Business leaders urged to help find hunger solutions
November 13, 2009
by Bryan Salvage
MILAN, ITALY — The private sector’s importance in finding hunger solutions is increasing, as privatization, globalization and the transformation of the food chain from the farm to the table continues, said Jacques Diouf, Director-General of Food and Agriculture Organization of the United Nations (F.A.O.).
Mr. Diouf made his comments at an international private sector forum on food security. Held as a pre-Summit event on Nov. 12-13, the forum is organized within the context of the World Summit on Food Security, which takes place from Nov. 16-18 in Rome.
F.A.O. estimates investment needs in developing countries from Official Development Assistance (O.D.A.) at $44 billion per year. These investments will need to be complemented by financing from national budgets and private investments in primary agriculture and downstream services such as storage and processing, Mr. Diouf said.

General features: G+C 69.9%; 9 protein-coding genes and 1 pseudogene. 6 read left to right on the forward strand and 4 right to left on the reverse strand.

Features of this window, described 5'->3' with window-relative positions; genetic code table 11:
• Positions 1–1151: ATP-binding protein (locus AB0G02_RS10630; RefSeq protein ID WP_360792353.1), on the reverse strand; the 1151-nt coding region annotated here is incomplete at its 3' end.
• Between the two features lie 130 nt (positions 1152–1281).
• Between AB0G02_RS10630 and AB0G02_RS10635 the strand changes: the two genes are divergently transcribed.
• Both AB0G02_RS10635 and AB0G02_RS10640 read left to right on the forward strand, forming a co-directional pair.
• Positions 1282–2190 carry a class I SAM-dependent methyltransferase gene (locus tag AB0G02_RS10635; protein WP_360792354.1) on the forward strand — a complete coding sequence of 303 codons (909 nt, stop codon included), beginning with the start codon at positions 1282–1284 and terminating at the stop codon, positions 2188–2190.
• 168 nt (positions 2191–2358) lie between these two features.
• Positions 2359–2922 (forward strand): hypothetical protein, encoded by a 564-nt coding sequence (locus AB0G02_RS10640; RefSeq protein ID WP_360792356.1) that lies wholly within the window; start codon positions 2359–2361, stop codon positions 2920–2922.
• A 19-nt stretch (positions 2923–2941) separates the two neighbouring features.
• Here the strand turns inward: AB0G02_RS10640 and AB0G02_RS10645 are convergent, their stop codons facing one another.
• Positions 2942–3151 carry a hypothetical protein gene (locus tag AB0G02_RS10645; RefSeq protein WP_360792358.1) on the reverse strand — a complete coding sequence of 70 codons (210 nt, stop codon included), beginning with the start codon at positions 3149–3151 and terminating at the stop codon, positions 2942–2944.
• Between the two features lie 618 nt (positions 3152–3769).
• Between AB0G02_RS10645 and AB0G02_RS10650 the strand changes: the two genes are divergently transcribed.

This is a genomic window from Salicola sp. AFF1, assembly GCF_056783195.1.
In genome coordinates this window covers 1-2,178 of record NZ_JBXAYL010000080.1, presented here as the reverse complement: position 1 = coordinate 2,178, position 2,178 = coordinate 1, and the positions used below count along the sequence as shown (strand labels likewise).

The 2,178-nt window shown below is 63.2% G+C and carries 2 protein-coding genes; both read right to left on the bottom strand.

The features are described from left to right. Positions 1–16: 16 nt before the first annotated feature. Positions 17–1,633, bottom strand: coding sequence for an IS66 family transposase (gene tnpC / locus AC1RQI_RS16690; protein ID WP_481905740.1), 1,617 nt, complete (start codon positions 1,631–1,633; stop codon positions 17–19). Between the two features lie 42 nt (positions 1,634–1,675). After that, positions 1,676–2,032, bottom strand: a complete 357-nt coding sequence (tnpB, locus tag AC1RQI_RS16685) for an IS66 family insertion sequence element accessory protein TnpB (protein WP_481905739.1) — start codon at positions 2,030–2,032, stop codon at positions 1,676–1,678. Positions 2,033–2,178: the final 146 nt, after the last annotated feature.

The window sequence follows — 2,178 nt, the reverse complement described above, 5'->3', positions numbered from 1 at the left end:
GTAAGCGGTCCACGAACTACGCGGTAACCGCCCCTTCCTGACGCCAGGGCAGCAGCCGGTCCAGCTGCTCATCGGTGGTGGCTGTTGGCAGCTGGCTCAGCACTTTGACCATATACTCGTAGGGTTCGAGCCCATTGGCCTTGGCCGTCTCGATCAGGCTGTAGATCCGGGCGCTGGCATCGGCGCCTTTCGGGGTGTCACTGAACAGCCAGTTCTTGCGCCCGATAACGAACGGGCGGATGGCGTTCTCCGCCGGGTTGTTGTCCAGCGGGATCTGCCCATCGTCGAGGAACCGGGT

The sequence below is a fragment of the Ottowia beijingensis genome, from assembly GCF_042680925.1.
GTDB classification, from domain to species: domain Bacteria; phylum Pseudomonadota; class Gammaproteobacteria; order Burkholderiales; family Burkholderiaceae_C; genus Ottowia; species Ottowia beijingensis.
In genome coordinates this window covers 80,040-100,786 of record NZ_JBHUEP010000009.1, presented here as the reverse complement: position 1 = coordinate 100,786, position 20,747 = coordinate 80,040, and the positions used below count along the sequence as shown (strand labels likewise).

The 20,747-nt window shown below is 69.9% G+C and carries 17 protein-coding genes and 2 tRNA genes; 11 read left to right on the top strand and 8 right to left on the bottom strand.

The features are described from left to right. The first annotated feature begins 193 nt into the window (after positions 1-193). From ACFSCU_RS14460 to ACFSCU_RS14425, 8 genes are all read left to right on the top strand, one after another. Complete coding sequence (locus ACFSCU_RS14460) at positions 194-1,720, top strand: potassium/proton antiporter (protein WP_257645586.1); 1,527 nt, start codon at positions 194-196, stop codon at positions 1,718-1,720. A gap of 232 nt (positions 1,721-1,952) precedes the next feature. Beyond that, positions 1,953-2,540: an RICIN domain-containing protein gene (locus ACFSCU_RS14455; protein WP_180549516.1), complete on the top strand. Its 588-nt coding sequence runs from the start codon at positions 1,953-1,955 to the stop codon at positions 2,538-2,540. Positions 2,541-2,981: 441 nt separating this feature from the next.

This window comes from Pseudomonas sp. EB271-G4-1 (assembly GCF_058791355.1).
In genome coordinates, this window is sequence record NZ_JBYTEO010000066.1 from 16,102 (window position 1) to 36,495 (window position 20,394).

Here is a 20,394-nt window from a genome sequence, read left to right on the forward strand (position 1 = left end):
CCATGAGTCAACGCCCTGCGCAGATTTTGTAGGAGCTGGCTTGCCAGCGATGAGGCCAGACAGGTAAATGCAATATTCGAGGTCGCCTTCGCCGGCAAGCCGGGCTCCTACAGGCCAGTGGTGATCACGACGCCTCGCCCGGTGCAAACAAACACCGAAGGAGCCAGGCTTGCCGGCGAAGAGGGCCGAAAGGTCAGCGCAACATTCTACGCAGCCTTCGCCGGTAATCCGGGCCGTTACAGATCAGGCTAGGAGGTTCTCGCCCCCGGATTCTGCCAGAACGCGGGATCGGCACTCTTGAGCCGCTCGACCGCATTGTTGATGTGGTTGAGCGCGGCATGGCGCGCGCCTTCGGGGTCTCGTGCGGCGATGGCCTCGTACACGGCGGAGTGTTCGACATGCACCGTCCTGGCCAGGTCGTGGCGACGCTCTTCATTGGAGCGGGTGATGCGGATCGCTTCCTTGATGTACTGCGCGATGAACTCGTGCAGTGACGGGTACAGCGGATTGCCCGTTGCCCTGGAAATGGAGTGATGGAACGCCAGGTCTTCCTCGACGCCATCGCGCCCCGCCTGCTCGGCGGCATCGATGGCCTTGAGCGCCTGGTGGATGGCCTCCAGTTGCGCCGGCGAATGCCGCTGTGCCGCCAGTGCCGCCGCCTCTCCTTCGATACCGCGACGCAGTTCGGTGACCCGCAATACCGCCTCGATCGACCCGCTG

It was encouraging that the private sector's interest in agriculture has increased, Mr. Diouf said. Foreign direct investment (F.D.I.) in the sector tripled since 2000 from $1billion to more than $3 billion in 2007, though he noted this total still represents less than 1% of total world F.D.I. inflows.
Mr. Diouf encouraged private companies to take a longer-term view of investment and business opportunities in developing regions rather than focusing on immediate needs. Companies were also encouraged to take the extra step of considering helping countries they perhaps have not previously helped before, particularly for input supply, produce procurement and agro-industry development.
International companies need to work closely with smaller and medium-scale local enterprises, including input suppliers, as well as food manufacturers, distributors and retailers, which are important intermediaries with primary producers and an important source for rural employment and income growth, he added.